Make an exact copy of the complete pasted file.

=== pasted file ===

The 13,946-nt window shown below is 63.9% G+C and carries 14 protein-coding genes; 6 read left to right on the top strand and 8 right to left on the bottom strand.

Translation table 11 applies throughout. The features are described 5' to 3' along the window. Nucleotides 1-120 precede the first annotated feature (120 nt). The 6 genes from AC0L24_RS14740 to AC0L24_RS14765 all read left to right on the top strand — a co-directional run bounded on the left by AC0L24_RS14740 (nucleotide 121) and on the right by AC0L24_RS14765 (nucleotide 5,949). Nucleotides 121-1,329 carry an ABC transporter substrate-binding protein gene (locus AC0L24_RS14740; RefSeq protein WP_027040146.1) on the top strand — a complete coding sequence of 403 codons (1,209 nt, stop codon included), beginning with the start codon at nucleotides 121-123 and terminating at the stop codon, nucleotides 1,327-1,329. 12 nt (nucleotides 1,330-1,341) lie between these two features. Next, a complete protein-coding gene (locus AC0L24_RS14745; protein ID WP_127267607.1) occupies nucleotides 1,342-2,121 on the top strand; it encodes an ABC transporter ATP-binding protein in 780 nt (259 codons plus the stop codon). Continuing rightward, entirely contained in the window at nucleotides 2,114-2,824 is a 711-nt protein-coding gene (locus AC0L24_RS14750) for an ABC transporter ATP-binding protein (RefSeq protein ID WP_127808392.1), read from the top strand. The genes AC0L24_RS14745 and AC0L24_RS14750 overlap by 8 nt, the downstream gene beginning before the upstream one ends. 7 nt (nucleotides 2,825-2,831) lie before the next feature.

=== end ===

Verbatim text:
The 13,946-nt window shown below is 63.9% G+C and carries 14 protein-coding genes; 6 read left to right on the top strand and 8 right to left on the bottom strand.

Translation table 11 applies throughout. The features are described 5' to 3' along the window. Nucleotides 1-120 precede the first annotated feature (120 nt). The 6 genes from AC0L24_RS14740 to AC0L24_RS14765 all read left to right on the top strand — a co-directional run bounded on the left by AC0L24_RS14740 (nucleotide 121) and on the right by AC0L24_RS14765 (nucleotide 5,949). Nucleotides 121-1,329 carry an ABC transporter substrate-binding protein gene (locus AC0L24_RS14740; RefSeq protein WP_027040146.1) on the top strand — a complete coding sequence of 403 codons (1,209 nt, stop codon included), beginning with the start codon at nucleotides 121-123 and terminating at the stop codon, nucleotides 1,327-1,329. 12 nt (nucleotides 1,330-1,341) lie between these two features. Next, a complete protein-coding gene (locus AC0L24_RS14745; protein ID WP_127267607.1) occupies nucleotides 1,342-2,121 on the top strand; it encodes an ABC transporter ATP-binding protein in 780 nt (259 codons plus the stop codon). Continuing rightward, entirely contained in the window at nucleotides 2,114-2,824 is a 711-nt protein-coding gene (locus AC0L24_RS14750) for an ABC transporter ATP-binding protein (RefSeq protein ID WP_127808392.1), read from the top strand. The genes AC0L24_RS14745 and AC0L24_RS14750 overlap by 8 nt, the downstream gene beginning before the upstream one ends. 7 nt (nucleotides 2,825-2,831) lie before the next feature.